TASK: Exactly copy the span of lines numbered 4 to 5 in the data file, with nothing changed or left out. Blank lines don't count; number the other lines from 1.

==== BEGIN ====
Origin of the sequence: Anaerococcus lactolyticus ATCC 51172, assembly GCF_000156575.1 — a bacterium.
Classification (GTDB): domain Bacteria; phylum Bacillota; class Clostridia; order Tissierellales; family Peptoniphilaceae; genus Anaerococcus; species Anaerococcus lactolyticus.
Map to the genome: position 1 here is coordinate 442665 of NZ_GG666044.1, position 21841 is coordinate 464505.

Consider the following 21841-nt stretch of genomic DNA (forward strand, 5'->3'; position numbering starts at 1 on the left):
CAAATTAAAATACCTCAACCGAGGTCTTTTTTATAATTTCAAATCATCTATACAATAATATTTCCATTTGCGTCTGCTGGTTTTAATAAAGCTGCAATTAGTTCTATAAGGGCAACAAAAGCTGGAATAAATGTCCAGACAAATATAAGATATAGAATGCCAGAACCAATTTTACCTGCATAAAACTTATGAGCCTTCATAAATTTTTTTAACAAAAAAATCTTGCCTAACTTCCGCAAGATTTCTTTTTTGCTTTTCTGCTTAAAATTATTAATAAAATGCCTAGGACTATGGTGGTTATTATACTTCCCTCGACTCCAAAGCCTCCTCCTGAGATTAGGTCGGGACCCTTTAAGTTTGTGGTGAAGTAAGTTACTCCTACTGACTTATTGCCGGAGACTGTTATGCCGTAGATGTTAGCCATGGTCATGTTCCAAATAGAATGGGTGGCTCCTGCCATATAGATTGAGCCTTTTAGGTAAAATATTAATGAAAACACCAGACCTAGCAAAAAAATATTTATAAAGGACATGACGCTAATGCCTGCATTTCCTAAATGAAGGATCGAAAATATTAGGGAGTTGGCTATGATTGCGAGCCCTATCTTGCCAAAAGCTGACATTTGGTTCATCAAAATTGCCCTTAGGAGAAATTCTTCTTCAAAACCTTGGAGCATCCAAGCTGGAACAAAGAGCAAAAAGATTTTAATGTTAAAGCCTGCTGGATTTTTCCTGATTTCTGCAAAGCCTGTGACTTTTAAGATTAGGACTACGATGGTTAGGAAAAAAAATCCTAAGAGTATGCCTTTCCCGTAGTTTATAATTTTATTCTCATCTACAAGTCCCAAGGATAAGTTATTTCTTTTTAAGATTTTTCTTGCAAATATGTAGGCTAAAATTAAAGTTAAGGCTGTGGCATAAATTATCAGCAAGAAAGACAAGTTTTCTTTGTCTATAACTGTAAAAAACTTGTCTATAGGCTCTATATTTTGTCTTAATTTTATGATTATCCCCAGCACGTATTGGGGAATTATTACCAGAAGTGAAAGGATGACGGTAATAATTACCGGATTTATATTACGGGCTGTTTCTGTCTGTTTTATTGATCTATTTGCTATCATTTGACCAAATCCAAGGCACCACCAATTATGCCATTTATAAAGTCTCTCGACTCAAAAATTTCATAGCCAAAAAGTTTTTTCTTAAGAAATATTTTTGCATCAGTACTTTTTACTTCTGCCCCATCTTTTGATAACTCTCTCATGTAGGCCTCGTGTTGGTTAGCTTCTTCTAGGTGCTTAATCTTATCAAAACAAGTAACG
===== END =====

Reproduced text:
Consider the following 21841-nt stretch of genomic DNA (forward strand, 5'->3'; position numbering starts at 1 on the left):
CAAATTAAAATACCTCAACCGAGGTCTTTTTTATAATTTCAAATCATCTATACAATAATATTTCCATTTGCGTCTGCTGGTTTTAATAAAGCTGCAATTAGTTCTATAAGGGCAACAAAAGCTGGAATAAATGTCCAGACAAATATAAGATATAGAATGCCAGAACCAATTTTACCTGCATAAAACTTATGAGCCTTCATAAATTTTTTTAACAAAAAAATCTTGCCTAACTTCCGCAAGATTTCTTTTTTGCTTTTCTGCTTAAAATTATTAATAAAATGCCTAGGACTATGGTGGTTATTATACTTCCCTCGACTCCAAAGCCTCCTCCTGAGATTAGGTCGGGACCCTTTAAGTTTGTGGTGAAGTAAGTTACTCCTACTGACTTATTGCCGGAGACTGTTATGCCGTAGATGTTAGCCATGGTCATGTTCCAAATAGAATGGGTGGCTCCTGCCATATAGATTGAGCCTTTTAGGTAAAATATTAATGAAAACACCAGACCTAGCAAAAAAATATTTATAAAGGACATGACGCTAATGCCTGCATTTCCTAAATGAAGGATCGAAAATATTAGGGAGTTGGCTATGATTGCGAGCCCTATCTTGCCAAAAGCTGACATTTGGTTCATCAAAATTGCCCTTAGGAGAAATTCTTCTTCAAAACCTTGGAGCATCCAAGCTGGAACAAAGAGCAAAAAGATTTTAATGTTAAAGCCTGCTGGATTTTTCCTGATTTCTGCAAAGCCTGTGACTTTTAAGATTAGGACTACGATGGTTAGGAAAAAAAATCCTAAGAGTATGCCTTTCCCGTAGTTTATAATTTTATTCTCATCTACAAGTCCCAAGGATAAGTTATTTCTTTTTAAGATTTTTCTTGCAAATATGTAGGCTAAAATTAAAGTTAAGGCTGTGGCATAAATTATCAGCAAGAAAGACAAGTTTTCTTTGTCTATAACTGTAAAAAACTTGTCTATAGGCTCTATATTTTGTCTTAATTTTATGATTATCCCCAGCACGTATTGGGGAATTATTACCAGAAGTGAAAGGATGACGGTAATAATTACCGGATTTATATTACGGGCTGTTTCTGTCTGTTTTATTGATCTATTTGCTATCATTTGACCAAATCCAAGGCACCACCAATTATGCCATTTATAAAGTCTCTCGACTCAAAAATTTCATAGCCAAAAAGTTTTTTCTTAAGAAATATTTTTGCATCAGTACTTTTTACTTCTGCCCCATCTTTTGATAACTCTCTCATGTAGGCCTCGTGTTGGTTAGCTTCTTCTAGGTGCTTAATCTTATCAAAACAAGTAACG